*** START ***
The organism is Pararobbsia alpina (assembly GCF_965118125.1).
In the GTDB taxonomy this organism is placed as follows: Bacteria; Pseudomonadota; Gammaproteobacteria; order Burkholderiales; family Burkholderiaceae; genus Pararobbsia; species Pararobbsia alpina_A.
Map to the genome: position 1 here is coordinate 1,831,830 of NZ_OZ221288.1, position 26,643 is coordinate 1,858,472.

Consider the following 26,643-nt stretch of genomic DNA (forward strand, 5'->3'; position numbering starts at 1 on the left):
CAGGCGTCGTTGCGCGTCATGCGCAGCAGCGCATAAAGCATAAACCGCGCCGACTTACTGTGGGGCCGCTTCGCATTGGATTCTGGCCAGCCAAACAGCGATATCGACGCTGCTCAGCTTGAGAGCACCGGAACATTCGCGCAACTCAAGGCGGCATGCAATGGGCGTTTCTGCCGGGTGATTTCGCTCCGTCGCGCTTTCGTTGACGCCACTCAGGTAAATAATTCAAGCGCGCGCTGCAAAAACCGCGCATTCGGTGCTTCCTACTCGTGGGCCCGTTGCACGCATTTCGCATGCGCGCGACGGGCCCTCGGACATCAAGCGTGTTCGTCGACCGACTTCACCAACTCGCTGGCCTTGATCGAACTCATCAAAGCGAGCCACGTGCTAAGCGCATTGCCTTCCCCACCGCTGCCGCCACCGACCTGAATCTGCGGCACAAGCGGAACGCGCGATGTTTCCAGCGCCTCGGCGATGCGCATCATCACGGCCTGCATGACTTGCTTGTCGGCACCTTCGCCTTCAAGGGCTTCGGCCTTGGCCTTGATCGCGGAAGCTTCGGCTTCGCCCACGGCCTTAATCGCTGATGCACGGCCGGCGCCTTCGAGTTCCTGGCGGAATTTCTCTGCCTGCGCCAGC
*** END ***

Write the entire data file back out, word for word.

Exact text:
The organism is Pararobbsia alpina (assembly GCF_965118125.1).
In the GTDB taxonomy this organism is placed as follows: Bacteria; Pseudomonadota; Gammaproteobacteria; order Burkholderiales; family Burkholderiaceae; genus Pararobbsia; species Pararobbsia alpina_A.
Map to the genome: position 1 here is coordinate 1,831,830 of NZ_OZ221288.1, position 26,643 is coordinate 1,858,472.

Consider the following 26,643-nt stretch of genomic DNA (forward strand, 5'->3'; position numbering starts at 1 on the left):
CAGGCGTCGTTGCGCGTCATGCGCAGCAGCGCATAAAGCATAAACCGCGCCGACTTACTGTGGGGCCGCTTCGCATTGGATTCTGGCCAGCCAAACAGCGATATCGACGCTGCTCAGCTTGAGAGCACCGGAACATTCGCGCAACTCAAGGCGGCATGCAATGGGCGTTTCTGCCGGGTGATTTCGCTCCGTCGCGCTTTCGTTGACGCCACTCAGGTAAATAATTCAAGCGCGCGCTGCAAAAACCGCGCATTCGGTGCTTCCTACTCGTGGGCCCGTTGCACGCATTTCGCATGCGCGCGACGGGCCCTCGGACATCAAGCGTGTTCGTCGACCGACTTCACCAACTCGCTGGCCTTGATCGAACTCATCAAAGCGAGCCACGTGCTAAGCGCATTGCCTTCCCCACCGCTGCCGCCACCGACCTGAATCTGCGGCACAAGCGGAACGCGCGATGTTTCCAGCGCCTCGGCGATGCGCATCATCACGGCCTGCATGACTTGCTTGTCGGCACCTTCGCCTTCAAGGGCTTCGGCCTTGGCCTTGATCGCGGAAGCTTCGGCTTCGCCCACGGCCTTAATCGCTGATGCACGGCCGGCGCCTTCGAGTTCCTGGCGGAATTTCTCTGCCTGCGCCAGC